Models of anxiety disorders consistently implicate the role of low-level information processing biases in the development and maintenance of psychological dysfunction. These models particularly emphasise the roles of selective attention for threatening information and negative resolutions of ambiguity. Current research carried out by our Cognition and Emotion Research group, within the School of Psychology’s Centre for the Advancement of Research on Emotion, uses cognitive-experimental paradigms to examine the role of these information processing biases, and focuses on several related questions including: Which particular attentional and interpretive biases govern the expression of these emotions? How do the biases associated with emotional vulnerability change across the lifespan? How and why does the readiness with which individuals acquire certain patterns if information processing biases serve to predict changes in their anxiety vulnerability across time? Which particular forms of processing selectivity characterise heightened, rather than compromised, levels of emotional resilience? To what extent can these biased patterns of processing selectivity be intentionally controlled, and does restricted cognitive control capability elevate emotional vulnerability. How can an understanding of selective attention and interpretation assist people to act in an adaptive way when faced with potential threat? An overarching issue that pervades much of this work concerns identifying which cognitive biases causally contribute to which facets of emotional vulnerability. To address this issue we seek to determine how various manifestations of emotional vulnerability are influenced by directly manipulating differing aspects of selective information processing. In collaboration with the Bushfire CRC, a particularly pertinent research question concerns how this relation between emotional vulnerability and selective information processing contributes to adaptive or maladaptive behaviour when facing a chronic threat.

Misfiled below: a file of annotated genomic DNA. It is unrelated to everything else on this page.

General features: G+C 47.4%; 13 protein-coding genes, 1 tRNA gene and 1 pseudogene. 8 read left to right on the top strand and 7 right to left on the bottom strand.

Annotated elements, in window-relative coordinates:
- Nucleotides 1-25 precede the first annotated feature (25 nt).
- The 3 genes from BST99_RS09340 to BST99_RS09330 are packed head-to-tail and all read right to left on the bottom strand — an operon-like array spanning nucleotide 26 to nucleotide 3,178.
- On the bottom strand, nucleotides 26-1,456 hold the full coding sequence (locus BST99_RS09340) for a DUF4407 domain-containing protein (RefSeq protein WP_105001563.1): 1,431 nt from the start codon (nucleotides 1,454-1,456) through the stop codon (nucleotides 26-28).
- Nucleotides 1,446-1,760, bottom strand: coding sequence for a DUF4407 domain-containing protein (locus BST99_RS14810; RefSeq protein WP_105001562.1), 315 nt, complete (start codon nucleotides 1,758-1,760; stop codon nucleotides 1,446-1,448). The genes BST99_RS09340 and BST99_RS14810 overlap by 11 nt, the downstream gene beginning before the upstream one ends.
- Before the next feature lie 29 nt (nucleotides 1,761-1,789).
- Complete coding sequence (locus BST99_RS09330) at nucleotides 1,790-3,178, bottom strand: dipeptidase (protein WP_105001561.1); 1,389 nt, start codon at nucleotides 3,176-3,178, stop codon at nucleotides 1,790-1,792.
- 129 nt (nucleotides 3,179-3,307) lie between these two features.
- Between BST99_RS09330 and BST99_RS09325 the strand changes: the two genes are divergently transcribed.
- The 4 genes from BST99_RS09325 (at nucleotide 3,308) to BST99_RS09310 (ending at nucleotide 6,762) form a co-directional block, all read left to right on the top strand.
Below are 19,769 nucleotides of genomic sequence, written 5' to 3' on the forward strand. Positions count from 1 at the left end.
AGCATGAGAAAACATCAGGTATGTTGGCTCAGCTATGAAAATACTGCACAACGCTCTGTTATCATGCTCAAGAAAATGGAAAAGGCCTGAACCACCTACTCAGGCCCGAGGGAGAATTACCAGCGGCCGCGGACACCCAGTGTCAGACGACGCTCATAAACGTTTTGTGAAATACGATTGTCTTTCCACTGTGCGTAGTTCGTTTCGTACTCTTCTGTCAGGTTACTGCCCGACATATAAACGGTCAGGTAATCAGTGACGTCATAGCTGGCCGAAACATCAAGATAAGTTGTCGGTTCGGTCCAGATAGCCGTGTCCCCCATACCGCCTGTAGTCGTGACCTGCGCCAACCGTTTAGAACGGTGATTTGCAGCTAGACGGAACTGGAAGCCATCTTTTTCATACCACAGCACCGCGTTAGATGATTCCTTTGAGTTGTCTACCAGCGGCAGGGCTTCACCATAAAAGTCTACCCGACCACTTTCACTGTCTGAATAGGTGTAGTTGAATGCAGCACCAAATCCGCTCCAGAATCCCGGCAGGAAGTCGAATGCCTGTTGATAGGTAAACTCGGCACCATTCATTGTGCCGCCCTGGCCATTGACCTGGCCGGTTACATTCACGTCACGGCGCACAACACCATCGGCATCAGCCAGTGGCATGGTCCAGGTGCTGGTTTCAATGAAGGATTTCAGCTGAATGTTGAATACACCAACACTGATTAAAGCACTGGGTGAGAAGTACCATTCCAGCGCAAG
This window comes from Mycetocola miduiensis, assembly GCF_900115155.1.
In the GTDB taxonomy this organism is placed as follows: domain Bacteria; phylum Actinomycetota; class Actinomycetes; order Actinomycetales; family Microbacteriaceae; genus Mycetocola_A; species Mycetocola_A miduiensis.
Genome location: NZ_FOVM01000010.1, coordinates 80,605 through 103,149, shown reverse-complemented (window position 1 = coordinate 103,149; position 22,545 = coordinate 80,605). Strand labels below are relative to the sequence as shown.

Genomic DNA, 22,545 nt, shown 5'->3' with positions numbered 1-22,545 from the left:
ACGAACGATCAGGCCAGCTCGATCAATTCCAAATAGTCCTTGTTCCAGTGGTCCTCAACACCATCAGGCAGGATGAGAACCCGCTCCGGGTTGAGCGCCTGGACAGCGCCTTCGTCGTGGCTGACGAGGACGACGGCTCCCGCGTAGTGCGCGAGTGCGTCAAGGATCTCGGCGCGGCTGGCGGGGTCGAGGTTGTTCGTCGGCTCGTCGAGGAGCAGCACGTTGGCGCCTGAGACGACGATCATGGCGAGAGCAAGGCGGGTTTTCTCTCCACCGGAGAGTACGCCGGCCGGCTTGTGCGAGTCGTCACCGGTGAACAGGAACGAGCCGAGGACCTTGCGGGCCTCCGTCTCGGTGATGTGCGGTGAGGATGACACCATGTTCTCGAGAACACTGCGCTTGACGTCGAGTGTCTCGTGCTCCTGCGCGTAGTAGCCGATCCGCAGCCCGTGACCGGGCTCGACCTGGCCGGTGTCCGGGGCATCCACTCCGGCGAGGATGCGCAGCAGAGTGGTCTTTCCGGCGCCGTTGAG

Professor Andrew Page
My interests concern clinical psychology, but specifically the disorders of anxiety and depression. I aim to improve treatments by understanding how therapies bring about their effects and the nature of the clinical conditions. Specific research questions include:
Professor Sharon Parker
I am an organizational psychologist and have supervised many PhD students and honours students over the years. Ilustrative research interests include: job design, proactivity, innovation, creativity, employee self-efficacy, and organisational change. See Website: https://sites.google.com/site/profsharonparker/. I have potential projects in 2011 in these topics as part of the Accelerated LearninI am an organizational psychologist and have supervised many PhD students and honours students over the years. Ilustrative research interests include: job design, proactivity, innovation, creativity, employee self-efficacy, and organisational change. See Website: https://sites.google.com/site/profsharonparker/. I have potential projects in 2011 in these topics as part of the Accelerated Learning Laboratory (with Professor Griffin & Dr Uta Bindl), or more applied projects in organisations. Contact firstname.lastname@example.org.
Honours students must have a co-supervision arrangement with a School of Psychology staff member.
Associate Professor Romina Palermo